Invasive Species in our local Waterways
By John Reinke
By John Reinke
Several species of invasive amphibians, reptiles, mollusks and mammals have established themselves in King County's lakes, rivers and streams. his piece discusses the three species that I've observed in the Sammamish River. It is almost a certainty that they can also be found in Bear Creek, which flows into the Sammamish River.
The three species are: Asian clam (Corbicula fluminea), American bullfrog (Lithobates catesbeianus), and the red-eared slider turtle (Trachemys scripta elegans)
|credit: John Reinke|
The American bullfrog is native to the eastern United States, but has spread throughout the country. It is a voracious feeder, and will consume anything that can fit in its large mouth. Body length can be as long as six inches, with the legs adding as much as another ten inches. Very large bullfrogs can weigh almost two pounds. I have seen and photographed them in and near the Sammamish River.
It has proven easy to raise in ponds for commercial sale. Consequently, the species is now factory farmed in many parts of the world for food. According to the New York Times, more than two million bullfrogs are imported live into the San Francisco Bay Area every year. The problem is that they bring with them the deadly chytrid skin fungus, which has wiped out hundreds of frog species worldwide. (It is not harmful to humans.) A study of nearly 500 fresh-bought frogs from San Francisco, Los Angeles and New York found that 62 percent were infected with this fungus. A few manage to escape and thus help spread the fungus in the U.S.
Locally, these bullfrogs outcompete (and also eat) native species, which are in decline partly as a result. Bullfrogs also consume ducklings, garter snakes, and even the native western pond turtle. That's why the King County environment website says: "If you catch one, feel free to eat it!"
|Credit: John Reinke|
Like the American bullfrog, the red-eared slider is native to the eastern U.S. It is the most commonly sold pet turtle across the country. This has greatly contributed to its spread, as some escape into the wild and others are let go by owners who no longer want them.
Their name comes from the distinctive red patch of skin around their ears. The "slider" part comes about from their ability to quickly slide into the water from rocks and logs. Red-eared sliders eat a variety of animal and plant materials including fish, crayfish, tadpoles, snails, crickets, aquatic insects and numerous aquatic plants.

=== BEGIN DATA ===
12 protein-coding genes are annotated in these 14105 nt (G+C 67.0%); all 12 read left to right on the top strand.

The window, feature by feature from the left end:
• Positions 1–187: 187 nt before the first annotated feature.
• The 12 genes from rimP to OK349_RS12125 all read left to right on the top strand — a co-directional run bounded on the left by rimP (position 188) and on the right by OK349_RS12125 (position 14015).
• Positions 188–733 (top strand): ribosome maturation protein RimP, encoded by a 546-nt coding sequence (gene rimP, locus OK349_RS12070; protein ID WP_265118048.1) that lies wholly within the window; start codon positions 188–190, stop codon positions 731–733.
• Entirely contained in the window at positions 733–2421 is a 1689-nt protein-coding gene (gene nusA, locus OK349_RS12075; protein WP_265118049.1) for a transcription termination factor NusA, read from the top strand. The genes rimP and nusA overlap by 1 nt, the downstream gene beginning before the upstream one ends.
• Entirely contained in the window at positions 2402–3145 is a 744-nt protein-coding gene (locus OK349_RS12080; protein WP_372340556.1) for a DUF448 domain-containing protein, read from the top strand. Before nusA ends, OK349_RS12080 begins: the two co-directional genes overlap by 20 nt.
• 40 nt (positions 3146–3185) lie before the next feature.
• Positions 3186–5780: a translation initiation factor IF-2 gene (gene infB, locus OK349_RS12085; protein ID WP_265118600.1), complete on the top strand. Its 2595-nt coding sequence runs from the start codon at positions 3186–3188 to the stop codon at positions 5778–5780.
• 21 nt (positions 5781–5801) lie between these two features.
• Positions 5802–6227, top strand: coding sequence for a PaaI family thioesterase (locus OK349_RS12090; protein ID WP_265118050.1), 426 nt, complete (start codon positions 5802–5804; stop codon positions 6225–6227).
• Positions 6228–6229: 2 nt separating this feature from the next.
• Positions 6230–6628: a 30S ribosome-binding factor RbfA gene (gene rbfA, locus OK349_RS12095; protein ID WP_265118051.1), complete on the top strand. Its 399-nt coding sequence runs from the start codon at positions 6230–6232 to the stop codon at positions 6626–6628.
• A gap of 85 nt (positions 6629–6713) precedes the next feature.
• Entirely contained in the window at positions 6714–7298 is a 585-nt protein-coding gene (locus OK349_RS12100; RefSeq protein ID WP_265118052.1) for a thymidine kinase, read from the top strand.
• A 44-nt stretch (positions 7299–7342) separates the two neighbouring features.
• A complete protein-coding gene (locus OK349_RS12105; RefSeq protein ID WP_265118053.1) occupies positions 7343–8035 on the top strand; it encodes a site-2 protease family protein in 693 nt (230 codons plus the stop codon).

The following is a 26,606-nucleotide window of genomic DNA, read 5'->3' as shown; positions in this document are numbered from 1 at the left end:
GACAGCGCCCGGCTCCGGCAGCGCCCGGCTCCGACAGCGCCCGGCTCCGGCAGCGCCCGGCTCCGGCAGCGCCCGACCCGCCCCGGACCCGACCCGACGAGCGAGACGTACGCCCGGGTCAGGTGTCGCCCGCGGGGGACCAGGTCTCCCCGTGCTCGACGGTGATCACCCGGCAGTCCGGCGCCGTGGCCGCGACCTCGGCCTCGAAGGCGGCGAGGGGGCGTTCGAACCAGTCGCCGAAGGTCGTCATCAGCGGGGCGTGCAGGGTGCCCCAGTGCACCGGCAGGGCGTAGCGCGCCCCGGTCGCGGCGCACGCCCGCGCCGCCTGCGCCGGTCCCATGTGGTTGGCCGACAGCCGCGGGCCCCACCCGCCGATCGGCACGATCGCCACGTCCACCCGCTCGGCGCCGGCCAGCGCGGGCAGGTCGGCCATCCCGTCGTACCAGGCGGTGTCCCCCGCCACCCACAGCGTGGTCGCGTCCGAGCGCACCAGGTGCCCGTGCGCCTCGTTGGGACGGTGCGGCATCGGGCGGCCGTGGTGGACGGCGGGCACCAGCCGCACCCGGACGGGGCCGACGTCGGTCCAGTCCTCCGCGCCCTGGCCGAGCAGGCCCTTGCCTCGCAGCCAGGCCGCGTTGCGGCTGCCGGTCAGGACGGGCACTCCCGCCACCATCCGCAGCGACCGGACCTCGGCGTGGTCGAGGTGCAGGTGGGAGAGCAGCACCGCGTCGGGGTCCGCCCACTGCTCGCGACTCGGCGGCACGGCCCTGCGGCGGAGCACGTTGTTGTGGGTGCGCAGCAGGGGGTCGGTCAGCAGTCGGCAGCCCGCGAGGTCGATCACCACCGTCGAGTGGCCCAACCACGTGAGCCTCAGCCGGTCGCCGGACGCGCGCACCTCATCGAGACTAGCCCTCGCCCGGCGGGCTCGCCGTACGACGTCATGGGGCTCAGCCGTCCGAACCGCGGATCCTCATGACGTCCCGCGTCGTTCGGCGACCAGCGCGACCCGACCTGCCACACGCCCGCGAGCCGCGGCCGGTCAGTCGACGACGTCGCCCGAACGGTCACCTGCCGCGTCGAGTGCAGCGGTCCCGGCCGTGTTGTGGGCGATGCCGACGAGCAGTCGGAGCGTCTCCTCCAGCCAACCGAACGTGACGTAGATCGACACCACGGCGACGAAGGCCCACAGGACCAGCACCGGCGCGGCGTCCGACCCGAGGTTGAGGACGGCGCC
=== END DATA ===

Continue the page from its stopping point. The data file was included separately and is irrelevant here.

Red-eared sliders have overwhelmed native western pond turtles to the extent that according to Wikipedia, the latter have not been found in the Puget Sound area since 2007.
Red-eared sliders should not be confused with painted turtles, which are also found around Puget Sound. The latter have bright red or orange red markings on the plastron (bottom of the shell) and undersides of the marginal scales of the carapace (the top of the shell). Painted turtles are not endangered. They are also an introduced species around Puget Sound, although they occur naturally in the eastern part of the state.
During the summer, I frequently see red-eared sliders hauled out on rocks or logs along the Sammamish River in Redmond. They are very skittish and will usually quickly disappear when you approach them. The turtle you see in the accompanying photo was an exception, in that I was able to get fairly close to it before it splashed into the water. A very strange thing was that after I took the photo, I noticed that there is an Asian clam attached to what looks like a plant stem, just below and to the side of the turtle! I have no way to account for this. Read More >>
Asian clams originate in Southeast Asia, where they are an edible food source. They were first discovered in the U.S. in 1938, along the Columbia River. Since then, they have spread to 38 states across the country. The clams have caused millions of dollars worth of damage to the power and water industries. Young clam larvae are carried by water currents into the intake pipes of these facilities, where they attach themselves by byssal threads. They then grow and eventually obstruct the flow of water to the point where expensive efforts are necessary to remove them. Their presence was recently discovered in Lake Whatcom, up by Bellingham.
In July, it took me only ten or fifteen minutes to collect about 25 specimens (alive and dead) from the Sammamish River where it flows underneath the Leary Way Bridge in Redmond. The open dead shells were easy to spot along the bottom, and a little scooping up of gravel and sediment turned up several live ones. In other words, they are quite well established in the river.
According to various reliable sources, Asian clams are preyed upon by fish, crayfish, raccoons, otters and even muskrats. Among the dead shells I collected were a few with what appeared to be small neat holes drilled through the shells into the interior. I don't have any idea what type of animal would be capable of drilling these holes.
Locally, the problem with these clams is that they can outcompete our native freshwater mussels, thus contributing to their elimination from our local environment. They can also increase the amount of phosphorus and decrease the amount of dissolved oxygen in the water.
Photos and Story by John Reinke
First published in the Water Tenders Fall, 2012 Newsletter